February 09 2021
The poker world has said goodbye to Nic Szeremeta who passed away on January 25, aged 77-years-old.
The sad news of Szeremeta’s death was announced by his daughters, Eve and Kate, on his Facebook page late on February 5.
“It is with a heavy heart that we have to announce that our wonderful dad, Nic Szeremeta, passed away on Monday 25th January 2021. This was unexpected and came as a complete shock to us as we’re sure it will be to all who knew him.”
Szeremeta had only updated his Facebook status on the afternoon of January 24. His funeral took place on February 8th. The ongoing COVID-19 pandemic restrictions prevented the poker community from attending the service, but many tuned in via a stream.
You can’t help but feel Szeremeta would have enjoyed a wry smile at the fact people were using technology to pay their respects. He was, after all, a major part of the famous Late Night Poker, a show that used under-table cameras to view players’ hole cards.
Late Night Poker
Late Night Poker launched in July 1999 and it quickly gained a cult following. The show saw such luminaries as Joe Beevers, Barny Boatman, Ross Boatman, Ram Vaswani, Simon Trumper, and Surinder Sunar, take to the felt with hole cards. Late Night Poker was the show that introduced the UK to the now late poker legends that were Liam Flood, Dave “El Blondie” Colclough, and Series 1 champion Dave “Devilfish” Ulliott.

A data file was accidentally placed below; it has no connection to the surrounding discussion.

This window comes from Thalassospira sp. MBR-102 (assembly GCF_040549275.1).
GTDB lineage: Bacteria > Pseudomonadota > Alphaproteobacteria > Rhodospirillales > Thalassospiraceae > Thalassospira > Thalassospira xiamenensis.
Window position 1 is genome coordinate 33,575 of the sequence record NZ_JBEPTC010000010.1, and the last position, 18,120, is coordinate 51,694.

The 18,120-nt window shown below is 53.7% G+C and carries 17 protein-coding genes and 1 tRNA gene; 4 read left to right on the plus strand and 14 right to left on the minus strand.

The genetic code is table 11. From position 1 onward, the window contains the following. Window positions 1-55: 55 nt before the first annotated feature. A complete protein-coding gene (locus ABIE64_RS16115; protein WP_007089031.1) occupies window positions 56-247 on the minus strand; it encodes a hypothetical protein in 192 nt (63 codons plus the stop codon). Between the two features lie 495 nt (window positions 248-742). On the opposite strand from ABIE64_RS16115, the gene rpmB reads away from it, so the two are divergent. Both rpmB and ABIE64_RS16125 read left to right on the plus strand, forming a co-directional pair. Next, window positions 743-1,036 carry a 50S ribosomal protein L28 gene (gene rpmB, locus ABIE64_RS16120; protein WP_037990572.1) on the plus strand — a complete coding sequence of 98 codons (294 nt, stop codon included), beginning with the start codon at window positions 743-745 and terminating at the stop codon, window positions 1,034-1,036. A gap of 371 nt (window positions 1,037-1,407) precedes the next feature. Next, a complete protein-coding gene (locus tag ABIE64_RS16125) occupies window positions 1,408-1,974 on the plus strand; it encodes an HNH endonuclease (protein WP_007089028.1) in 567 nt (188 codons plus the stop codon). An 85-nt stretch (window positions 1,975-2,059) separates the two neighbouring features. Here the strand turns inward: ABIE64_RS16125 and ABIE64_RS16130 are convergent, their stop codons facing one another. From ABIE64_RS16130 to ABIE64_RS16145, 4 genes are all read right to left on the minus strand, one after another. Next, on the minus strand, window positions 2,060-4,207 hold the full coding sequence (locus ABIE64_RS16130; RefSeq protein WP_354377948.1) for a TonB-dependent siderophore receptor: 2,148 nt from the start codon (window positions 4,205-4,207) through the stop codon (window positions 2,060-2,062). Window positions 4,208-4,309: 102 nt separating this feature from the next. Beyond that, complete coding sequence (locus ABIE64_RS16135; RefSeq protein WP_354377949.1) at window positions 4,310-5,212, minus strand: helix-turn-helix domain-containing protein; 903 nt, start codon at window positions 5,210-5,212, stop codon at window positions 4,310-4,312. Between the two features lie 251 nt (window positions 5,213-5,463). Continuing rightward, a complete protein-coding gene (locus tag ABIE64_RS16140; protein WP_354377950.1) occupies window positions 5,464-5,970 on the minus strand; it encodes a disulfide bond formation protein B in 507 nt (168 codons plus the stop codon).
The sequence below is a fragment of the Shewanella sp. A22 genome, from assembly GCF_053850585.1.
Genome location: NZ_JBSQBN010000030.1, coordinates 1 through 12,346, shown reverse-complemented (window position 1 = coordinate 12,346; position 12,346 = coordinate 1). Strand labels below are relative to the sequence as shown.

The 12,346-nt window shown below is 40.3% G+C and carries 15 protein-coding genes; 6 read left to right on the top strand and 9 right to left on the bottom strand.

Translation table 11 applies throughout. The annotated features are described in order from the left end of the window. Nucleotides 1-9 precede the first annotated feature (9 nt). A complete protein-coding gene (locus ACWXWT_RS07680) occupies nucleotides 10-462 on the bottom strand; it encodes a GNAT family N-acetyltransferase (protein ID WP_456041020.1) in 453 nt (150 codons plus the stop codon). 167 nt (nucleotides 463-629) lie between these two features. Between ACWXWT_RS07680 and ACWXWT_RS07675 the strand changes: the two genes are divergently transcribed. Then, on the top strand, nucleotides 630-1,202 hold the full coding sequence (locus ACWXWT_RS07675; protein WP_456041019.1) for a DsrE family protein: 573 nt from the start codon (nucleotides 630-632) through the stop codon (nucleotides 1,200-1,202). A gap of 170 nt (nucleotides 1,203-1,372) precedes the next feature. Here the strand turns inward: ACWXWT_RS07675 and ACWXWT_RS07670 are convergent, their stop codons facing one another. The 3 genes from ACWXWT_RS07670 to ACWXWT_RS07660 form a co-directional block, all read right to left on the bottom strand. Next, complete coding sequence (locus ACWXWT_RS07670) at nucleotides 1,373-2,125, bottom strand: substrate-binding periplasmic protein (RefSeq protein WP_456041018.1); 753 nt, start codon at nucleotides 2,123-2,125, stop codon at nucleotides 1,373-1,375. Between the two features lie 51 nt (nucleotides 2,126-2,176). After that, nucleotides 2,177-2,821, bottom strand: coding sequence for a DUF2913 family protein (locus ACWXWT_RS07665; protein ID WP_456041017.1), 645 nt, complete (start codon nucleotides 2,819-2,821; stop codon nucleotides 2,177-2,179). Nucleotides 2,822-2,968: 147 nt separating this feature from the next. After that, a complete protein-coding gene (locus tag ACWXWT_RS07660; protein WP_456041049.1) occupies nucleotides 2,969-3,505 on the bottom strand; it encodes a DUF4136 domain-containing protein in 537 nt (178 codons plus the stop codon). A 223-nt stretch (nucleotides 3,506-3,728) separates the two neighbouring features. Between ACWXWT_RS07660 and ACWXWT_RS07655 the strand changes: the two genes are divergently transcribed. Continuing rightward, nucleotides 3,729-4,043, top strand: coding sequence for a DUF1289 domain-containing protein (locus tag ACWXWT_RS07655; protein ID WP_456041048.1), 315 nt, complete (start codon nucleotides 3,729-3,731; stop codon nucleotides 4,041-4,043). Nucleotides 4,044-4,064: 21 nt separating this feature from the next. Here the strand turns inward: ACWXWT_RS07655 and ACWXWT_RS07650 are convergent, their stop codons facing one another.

Szeremeta was part of the iconic Late Night Commentary team with Jesse May, but his involvement in the groundbreaking show was much more than that.
“I actually formatted the whole tournament for them,” explained Szeremeta in a PokerNews-exclusive interview in 2006. “They had no idea what they were doing and I introduced them to the concept of a televised tournament which I had been trying to get off the ground for at least five years.”
His commentary style allowed the tension and images tell the story and was the perfect foil for the much more vocal May.
Late Night Poker aside, Szeremeta was a keen and talented poker player who played regularly for 50-years. He racked up cashes in 12 different countries, including the Netherlands were he won the Limit Seven Card Stud event – his PokerNews-exclusive interview in 2006favourite game – at the 1995 Amsterdam Masters. Szeremeta had more than $200,000 in live cashes.
He also launched, ran, and edited Poker Europa Magazine. Szeremeta was certainly a man of many talents.
The thoughts of everyone at PokerNews are with Szeremeta’s family and friends at this difficult time.
Lead image courtesy of Poker Firma